Last week, I participated in PitMad, a Twitter pitch event. It’s one of my favorite pitch events, and I am always blown away by the engaging, funny, and amazing tweets. I actually received three requests from my pitches. (I say actually because I was surprised and delighted that my Twitter pitches received interest.) Today, I received my first rejection from those requests. This is the first rejection I received for this manuscript. It hurts.
One of the worst things about writing is letting other people read your work. This sounds ridiculous because I wrote my book to be read, but allowing others to review/critique my work is painful. I don’t think this part will ever get easier or leave me feeling any less exposed. I’ve yet to figure out how to distance myself from something so personal in order to accept feedback and the inevitable rejections with grace.
I wish I knew the best way to dust myself off and keep going, but every “no” feels like the end. Logically, I know that rejections are part of the process and there will be more rejections to come. In my heart, I want to throw my laptop off the highest mountain I can climb. (I live in CO where a height of 14,000 ft. is achievable.) But, the only “no” that’s final is the one you don’t move forward from, and I’m not a quitter. For now, I retreat back to my happy place, the place that got me here in the first place: writing.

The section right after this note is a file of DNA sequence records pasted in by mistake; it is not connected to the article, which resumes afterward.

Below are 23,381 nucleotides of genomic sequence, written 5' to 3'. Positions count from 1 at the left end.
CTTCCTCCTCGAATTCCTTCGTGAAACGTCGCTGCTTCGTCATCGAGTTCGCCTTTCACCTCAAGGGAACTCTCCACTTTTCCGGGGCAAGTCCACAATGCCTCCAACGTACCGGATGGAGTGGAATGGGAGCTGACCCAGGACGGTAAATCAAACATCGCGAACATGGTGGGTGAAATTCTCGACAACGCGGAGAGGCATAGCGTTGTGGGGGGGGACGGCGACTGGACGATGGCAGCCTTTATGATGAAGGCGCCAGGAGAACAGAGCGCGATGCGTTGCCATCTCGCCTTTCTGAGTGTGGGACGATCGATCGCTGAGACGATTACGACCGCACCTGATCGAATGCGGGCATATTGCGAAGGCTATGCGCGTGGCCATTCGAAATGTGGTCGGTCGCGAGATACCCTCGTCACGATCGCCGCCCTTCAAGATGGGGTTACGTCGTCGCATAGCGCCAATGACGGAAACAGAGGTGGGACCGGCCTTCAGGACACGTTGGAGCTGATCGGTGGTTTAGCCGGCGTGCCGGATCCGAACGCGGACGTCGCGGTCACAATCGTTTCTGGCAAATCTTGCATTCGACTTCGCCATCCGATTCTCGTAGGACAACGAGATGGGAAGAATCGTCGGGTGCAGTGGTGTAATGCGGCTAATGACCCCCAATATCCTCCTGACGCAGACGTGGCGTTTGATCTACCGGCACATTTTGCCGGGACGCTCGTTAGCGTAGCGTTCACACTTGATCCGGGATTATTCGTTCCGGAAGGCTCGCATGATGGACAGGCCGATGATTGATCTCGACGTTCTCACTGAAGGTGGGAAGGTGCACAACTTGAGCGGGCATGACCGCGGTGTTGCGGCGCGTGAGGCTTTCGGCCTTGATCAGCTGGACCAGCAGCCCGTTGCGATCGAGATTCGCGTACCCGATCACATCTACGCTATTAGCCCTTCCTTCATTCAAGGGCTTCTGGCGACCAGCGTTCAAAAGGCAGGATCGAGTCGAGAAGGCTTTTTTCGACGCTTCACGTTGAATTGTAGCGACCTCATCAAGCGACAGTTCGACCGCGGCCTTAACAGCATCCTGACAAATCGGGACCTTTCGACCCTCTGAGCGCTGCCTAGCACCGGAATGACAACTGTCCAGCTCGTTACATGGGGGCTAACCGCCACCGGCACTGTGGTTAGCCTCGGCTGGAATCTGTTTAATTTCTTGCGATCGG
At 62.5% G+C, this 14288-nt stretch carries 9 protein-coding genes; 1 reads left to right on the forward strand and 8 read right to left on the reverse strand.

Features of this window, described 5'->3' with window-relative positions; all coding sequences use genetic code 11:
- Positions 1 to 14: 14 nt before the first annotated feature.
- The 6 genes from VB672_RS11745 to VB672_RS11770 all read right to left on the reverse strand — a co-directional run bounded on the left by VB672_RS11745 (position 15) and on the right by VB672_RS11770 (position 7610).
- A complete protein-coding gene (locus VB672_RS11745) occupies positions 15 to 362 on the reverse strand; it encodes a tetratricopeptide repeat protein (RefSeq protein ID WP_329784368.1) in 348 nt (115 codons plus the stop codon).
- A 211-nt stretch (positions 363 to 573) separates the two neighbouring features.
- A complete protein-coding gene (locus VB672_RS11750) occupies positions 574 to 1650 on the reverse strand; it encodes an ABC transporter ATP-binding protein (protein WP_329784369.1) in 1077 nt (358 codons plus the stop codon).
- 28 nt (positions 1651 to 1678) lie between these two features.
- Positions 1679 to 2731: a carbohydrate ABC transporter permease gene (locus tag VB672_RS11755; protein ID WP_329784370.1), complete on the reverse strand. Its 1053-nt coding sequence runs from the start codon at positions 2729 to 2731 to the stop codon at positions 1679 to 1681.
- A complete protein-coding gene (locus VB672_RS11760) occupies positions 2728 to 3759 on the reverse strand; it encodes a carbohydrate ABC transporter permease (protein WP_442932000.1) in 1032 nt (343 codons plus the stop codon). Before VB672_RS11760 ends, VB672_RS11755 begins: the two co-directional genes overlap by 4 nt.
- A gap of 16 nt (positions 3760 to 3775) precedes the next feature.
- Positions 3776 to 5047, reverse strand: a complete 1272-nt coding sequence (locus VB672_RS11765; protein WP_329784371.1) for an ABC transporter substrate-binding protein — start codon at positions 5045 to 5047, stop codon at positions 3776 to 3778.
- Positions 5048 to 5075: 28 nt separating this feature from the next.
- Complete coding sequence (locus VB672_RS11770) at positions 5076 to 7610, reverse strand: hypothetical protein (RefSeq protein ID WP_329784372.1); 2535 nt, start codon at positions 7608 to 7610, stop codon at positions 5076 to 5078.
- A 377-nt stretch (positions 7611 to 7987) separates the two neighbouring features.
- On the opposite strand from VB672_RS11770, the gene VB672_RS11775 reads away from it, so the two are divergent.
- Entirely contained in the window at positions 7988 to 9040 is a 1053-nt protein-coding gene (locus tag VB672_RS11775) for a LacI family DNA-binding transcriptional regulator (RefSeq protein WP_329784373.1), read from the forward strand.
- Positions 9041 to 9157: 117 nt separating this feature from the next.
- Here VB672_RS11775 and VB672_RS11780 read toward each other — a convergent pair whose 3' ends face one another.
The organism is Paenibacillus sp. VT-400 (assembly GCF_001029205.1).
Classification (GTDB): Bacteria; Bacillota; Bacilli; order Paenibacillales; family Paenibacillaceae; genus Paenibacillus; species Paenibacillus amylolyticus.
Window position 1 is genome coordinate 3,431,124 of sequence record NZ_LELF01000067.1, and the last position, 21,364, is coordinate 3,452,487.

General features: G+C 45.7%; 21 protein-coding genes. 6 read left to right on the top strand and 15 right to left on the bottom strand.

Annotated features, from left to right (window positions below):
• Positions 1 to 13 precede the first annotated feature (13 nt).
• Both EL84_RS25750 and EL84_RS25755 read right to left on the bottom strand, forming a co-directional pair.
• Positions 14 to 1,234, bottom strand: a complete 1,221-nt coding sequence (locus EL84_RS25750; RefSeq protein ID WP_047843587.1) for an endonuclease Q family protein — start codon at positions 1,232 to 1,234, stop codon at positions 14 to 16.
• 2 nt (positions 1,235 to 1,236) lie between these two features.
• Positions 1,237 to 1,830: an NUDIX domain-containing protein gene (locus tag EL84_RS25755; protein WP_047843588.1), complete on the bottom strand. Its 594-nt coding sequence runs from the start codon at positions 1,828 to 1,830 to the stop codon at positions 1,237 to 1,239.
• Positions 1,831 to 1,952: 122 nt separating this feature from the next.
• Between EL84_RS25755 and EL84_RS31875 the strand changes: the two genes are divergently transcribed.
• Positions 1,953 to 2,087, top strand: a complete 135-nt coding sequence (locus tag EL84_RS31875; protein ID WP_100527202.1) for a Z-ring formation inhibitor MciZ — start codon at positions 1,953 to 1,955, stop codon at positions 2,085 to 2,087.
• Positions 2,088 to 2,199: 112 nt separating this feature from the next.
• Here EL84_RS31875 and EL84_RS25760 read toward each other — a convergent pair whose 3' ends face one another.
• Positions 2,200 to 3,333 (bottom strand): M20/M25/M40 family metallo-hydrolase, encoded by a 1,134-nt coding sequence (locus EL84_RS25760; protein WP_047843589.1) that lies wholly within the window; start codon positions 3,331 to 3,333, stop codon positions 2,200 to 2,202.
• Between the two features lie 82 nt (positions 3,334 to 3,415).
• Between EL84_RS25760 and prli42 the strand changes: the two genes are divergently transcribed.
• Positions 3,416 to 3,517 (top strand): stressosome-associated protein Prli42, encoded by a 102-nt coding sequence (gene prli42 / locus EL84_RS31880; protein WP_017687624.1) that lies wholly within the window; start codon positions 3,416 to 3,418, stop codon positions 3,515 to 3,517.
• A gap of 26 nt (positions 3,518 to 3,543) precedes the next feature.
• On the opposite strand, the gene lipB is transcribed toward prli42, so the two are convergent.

2 thoughts on “Recipe for Rejection Recovery”
You’re right, the ‘no’s are so hard. And the fact that your pitch (and the thrust behind your book) is strong enough to have gotten interest during a pitch party where agents are reading HUNDREDS of pitches probably won’t make that ‘no’ sting any less… but try to let it. Because it is a big deal that you got interest, that you got those agents’ attention. Good for you, and Onward!
Thank you! You’re so sweet. I’m definitely putting my requests in the “wins” column. The first cut is the deepest, right?